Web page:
'Human safaris' to the JarawaAlthough India’s Supreme Court in 2002 ordered that the highway through the Jarawa’s reserve should be closed, it remains open – and tourists use it for ‘human safaris’ to the Jarawa. Poachers also enter the reserve.
In 1999 and 2006, the Jarawa suffered outbreaks of measles – a disease that has wiped out many tribes worldwide following contact with outsiders.
The ancestors of the Jarawa and the other tribes of the Andaman Islands are thought to have been part of the first successful human migrations out of Africa. Several hundred thousand Indian settlers now live on the islands, vastly outnumbering the tribes.
|The Jarawa thatch their shelters with leaves from the forest. © Salomé/Survival|
How do they live?The Jarawa hunt pig and monitor lizard, fish with bows and arrows, and gather seeds, berries and honey. They are nomadic, living in bands of 40-50 people. In 1998, some Jarawa started coming out of their forest to visit nearby towns and settlements for the first time.
|Jarawa, Andaman Islands © Salomé/Survival|
What problems do they face?The principal threat to the Jarawa’s existence comes from encroachment onto their land, which was sparked by the building of a highway through their forest in the 1970s. The road brings settlers, poachers and loggers into the heart of their land.
This encroachment risks exposing the Jarawa to diseases to which they have no immunity, and creating a dependency on outsiders. Poachers steal the game the Jarawa rely on, and there are reports of sexual exploitation of Jarawa women.
Tourism is also a threat to the Jarawa, with tour operators driving tourists along the road through the reserve every day in the hope of ‘spotting’ members of the tribe. Despite prohibitions, tourists often stop to make contact with the Jarawa.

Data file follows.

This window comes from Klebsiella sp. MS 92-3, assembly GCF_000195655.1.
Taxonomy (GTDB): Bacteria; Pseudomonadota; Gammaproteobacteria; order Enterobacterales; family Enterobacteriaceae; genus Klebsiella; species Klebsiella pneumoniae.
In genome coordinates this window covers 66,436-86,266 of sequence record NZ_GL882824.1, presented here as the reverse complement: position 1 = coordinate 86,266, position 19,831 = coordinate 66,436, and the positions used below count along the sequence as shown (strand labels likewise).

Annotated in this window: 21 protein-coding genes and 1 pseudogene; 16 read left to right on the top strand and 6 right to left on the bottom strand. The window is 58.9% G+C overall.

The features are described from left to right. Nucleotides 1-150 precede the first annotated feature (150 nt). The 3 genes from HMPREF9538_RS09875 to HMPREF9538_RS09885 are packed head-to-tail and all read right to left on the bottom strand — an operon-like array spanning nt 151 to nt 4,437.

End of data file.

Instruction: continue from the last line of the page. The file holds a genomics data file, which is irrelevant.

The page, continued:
How does Survival help?Since 1993 Survival has been urging the Indian government to close the road, protect the Jarawa’s land, and allow them to make their own decisions about their future.
In 1990 the local authorities announced that they intended to forcibly settle the Jarawa. Forced settlement was fatal for other tribes in the Andaman Islands, and has always been so for newly contacted tribal peoples worldwide. Following a vigorous campaign by Survival and local organisations, this plan was eventually abandoned.
In 2004 the authorities announced a radical new policy, stating that the Jarawa would be allowed to choose their own future, and that outside intervention in their lives would be kept to a minimum.
The Indian Supreme Court ordered the closure of the road through the Jarawa’s land in 2002 – yet it remains open, and poaching and exploitation are posing increasingly serious dangers.
Survival is campaigning to ensure that the road is closed and the policy of minimum intervention adhered to.
Act now to help the JarawaSurvival’s Andamans campaign focuses on the Jarawa, because their situation is the most precarious of the four tribes. Your support is vital for the Jarawa’s survival. There are lots of ways you can help.
- Donate to Survival’s campaign for the Jarawa and other threatened tribal peoples
- Write to the Indian government using Survival’s online letter-writing tool
- Write to your MP or MEP (UK) or Senators and members of Congress (US).
- Write to your local Indian high commission or embassy
- If you want to get more involved, contact Survival